An eccentric old lady moves into a quiet street in Camden Town. There she remains, installed in her van in glorious self-sufficiency, until the council instructs her to move on. Then a kind homeowner invites her to move her van into his garden - where she stays for the next 15 years. This is the fascinating story of the genteel vagrant who found a unique place in Alan Bennett's life and writing.
But the drama is as much about the author himself as Miss Shepherd. Why did Alan Bennett let her commandeer his driveway? Was he acting out of kindness, weakness or hidden guilt over not spending enough time with his own mother? Did he always subconsciously plan to exploit Miss Shepherd for literary profit?
Thought provoking and moving, The Lady in the Van tackles profound questions about social responsibility, homelessness and mental illness with a lightness of touch characteristic of Bennett the master storyteller.
With a full cast including Adrian Scarborough, Marcia Warren and Alan Bennett, this bittersweet comic tale stars Maggie Smith as Miss Shepherd.
Now a major BBC feature film starring Maggie Smith and Alex Jennings.
Customer ReviewsMost Helpful
By Gretchen SLP on 01-05-16
Maggie Smith Gets 'The Last Laugh'
This BBC radio play (based on a true story) starring the great Maggie Smith is enormously entertaining, full of laugh-out-loud moments and wonderful characterizations as well as philosophical musings and relevant social commentary. What it's NOT strong on is any real plot; it's quite simply just the tale of a genteel, unwittingly hilarious, homeless old woman who lives out of her van and imposes on reluctant playwright and homeowner Alan Bennett by living on his property for so long that she becomes, like it or not, a part of his life.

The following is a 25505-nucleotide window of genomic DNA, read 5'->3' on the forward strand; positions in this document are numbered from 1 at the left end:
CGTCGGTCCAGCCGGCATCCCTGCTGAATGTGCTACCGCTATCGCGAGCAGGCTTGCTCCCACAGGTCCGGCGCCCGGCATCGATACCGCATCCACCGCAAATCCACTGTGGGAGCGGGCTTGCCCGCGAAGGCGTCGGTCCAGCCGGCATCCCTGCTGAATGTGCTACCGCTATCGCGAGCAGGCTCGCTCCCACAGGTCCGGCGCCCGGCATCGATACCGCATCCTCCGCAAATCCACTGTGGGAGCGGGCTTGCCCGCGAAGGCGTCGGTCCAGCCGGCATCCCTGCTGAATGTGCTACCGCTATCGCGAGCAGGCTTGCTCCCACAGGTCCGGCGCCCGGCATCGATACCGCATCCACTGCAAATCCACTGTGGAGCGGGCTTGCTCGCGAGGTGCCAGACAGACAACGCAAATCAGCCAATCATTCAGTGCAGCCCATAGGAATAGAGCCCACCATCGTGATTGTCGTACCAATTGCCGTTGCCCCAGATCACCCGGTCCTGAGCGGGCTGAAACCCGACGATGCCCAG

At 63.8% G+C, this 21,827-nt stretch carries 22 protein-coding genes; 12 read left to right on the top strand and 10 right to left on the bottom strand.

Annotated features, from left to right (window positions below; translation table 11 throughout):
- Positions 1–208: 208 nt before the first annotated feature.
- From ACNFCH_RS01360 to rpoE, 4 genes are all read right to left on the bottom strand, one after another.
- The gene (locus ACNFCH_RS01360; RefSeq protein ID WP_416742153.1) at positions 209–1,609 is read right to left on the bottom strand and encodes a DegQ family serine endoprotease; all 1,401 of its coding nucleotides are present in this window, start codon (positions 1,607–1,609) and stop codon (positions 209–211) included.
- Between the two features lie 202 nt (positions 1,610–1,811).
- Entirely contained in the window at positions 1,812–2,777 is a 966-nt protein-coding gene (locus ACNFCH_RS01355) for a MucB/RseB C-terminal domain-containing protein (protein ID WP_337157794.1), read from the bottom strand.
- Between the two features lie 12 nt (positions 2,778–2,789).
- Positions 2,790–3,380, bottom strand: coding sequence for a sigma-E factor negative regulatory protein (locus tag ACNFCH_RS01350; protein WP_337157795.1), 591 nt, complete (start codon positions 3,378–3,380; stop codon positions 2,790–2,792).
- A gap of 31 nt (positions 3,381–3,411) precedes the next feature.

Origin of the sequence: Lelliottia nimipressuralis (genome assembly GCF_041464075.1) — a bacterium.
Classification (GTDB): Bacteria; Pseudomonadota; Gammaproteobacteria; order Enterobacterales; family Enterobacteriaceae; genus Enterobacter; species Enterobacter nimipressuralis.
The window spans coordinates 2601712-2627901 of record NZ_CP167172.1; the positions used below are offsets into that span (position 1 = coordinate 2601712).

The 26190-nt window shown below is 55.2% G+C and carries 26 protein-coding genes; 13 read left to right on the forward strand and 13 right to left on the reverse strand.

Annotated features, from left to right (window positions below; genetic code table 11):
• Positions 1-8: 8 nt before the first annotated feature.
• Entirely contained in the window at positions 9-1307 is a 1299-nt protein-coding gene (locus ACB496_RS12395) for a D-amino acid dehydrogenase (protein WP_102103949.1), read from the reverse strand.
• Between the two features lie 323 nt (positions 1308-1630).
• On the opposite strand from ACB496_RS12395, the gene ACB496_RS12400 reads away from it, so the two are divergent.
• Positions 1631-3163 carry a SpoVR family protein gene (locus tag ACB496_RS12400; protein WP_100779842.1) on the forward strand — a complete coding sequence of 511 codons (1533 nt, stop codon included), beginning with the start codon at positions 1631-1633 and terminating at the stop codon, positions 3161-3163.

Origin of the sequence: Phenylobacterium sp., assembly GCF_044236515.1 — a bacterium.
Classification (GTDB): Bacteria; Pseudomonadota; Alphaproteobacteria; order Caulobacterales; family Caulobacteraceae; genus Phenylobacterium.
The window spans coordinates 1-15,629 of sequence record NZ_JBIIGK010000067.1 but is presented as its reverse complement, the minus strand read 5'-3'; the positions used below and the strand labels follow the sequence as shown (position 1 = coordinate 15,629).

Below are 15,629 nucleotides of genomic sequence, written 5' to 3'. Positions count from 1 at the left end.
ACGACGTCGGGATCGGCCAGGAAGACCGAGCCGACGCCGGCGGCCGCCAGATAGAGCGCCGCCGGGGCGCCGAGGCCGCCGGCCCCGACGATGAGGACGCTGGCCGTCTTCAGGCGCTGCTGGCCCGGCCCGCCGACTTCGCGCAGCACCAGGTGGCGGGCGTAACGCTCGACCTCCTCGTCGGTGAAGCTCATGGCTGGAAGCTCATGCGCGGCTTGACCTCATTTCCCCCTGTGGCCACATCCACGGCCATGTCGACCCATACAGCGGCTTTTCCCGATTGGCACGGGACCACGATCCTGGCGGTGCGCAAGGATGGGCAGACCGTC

What's to love: Maggie Smith in one of the best and most original roles of her life as the old lady, delivering some of the most preposterous and side-splittingly funny lines of her career. What's not to love: Alan Bennett (clearly a talented playwright but just as clearly not a natural actor), unwisely cast as himself (and sometimes as two different and contradictory versions of himself, Alan One and Alan Two), who pretty much says all his lines in kind of a wimpy, quavery "Why me?" tone of voice. It also is dubious whether he is fully successful at drawing analogies between the old lady and his own declining mother, and analyzing his own motivations for helping the old lady. All of the supporting characters are well drawn and superbly voiced, however.
One of the funniest moments occurs at the very end of the play, when a seminal moment has occurred (not to give too much away), and the old lady delivers a great belly laugh, noting that "I came for three months...and stayed for over fifteen years!"
Now to see the new movie!
5 of 7 people found this review helpful
Customer ReviewsMost Helpful
By T M Brown on 01-01-16
Brilliant, a classic
Alan Bennett at his best funny, crude and meticulously observant of his subject and himself.
4 of 4 people found this review helpful
By John on 10-12-15
Absolutely wonderful! Maggie Smith in particular shines, delivering each line with comic perfection and each utterance provided masterfully - Alan Bennet also brilliant as himself
3 of 3 people found this review helpful